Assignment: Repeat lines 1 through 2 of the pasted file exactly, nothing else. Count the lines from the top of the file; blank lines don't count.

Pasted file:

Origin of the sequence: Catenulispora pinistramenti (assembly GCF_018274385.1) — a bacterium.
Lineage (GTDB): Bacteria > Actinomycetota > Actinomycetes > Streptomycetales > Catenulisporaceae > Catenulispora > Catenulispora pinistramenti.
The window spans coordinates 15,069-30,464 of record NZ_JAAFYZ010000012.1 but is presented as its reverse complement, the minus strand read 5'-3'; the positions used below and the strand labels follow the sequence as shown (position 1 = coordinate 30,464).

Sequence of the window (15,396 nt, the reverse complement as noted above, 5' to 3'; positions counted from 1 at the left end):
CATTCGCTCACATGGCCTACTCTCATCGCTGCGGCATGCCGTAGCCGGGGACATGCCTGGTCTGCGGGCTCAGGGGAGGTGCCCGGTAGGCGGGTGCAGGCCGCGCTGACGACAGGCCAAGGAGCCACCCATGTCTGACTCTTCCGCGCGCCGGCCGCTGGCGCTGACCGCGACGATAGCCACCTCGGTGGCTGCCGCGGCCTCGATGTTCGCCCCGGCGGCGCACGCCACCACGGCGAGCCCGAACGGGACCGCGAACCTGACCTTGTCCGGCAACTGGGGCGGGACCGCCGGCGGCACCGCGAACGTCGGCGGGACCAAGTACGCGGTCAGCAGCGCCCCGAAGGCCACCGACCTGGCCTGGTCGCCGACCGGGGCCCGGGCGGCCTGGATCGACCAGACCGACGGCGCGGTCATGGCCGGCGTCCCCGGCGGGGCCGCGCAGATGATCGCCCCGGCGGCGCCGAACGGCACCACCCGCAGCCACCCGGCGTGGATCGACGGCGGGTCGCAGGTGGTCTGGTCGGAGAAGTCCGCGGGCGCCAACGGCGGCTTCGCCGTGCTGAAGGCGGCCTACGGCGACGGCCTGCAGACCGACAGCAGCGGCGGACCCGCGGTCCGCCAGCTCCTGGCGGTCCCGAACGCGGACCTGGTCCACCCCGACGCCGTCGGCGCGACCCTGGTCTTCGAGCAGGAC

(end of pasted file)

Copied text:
Origin of the sequence: Catenulispora pinistramenti (assembly GCF_018274385.1) — a bacterium.
Lineage (GTDB): Bacteria > Actinomycetota > Actinomycetes > Streptomycetales > Catenulisporaceae > Catenulispora > Catenulispora pinistramenti.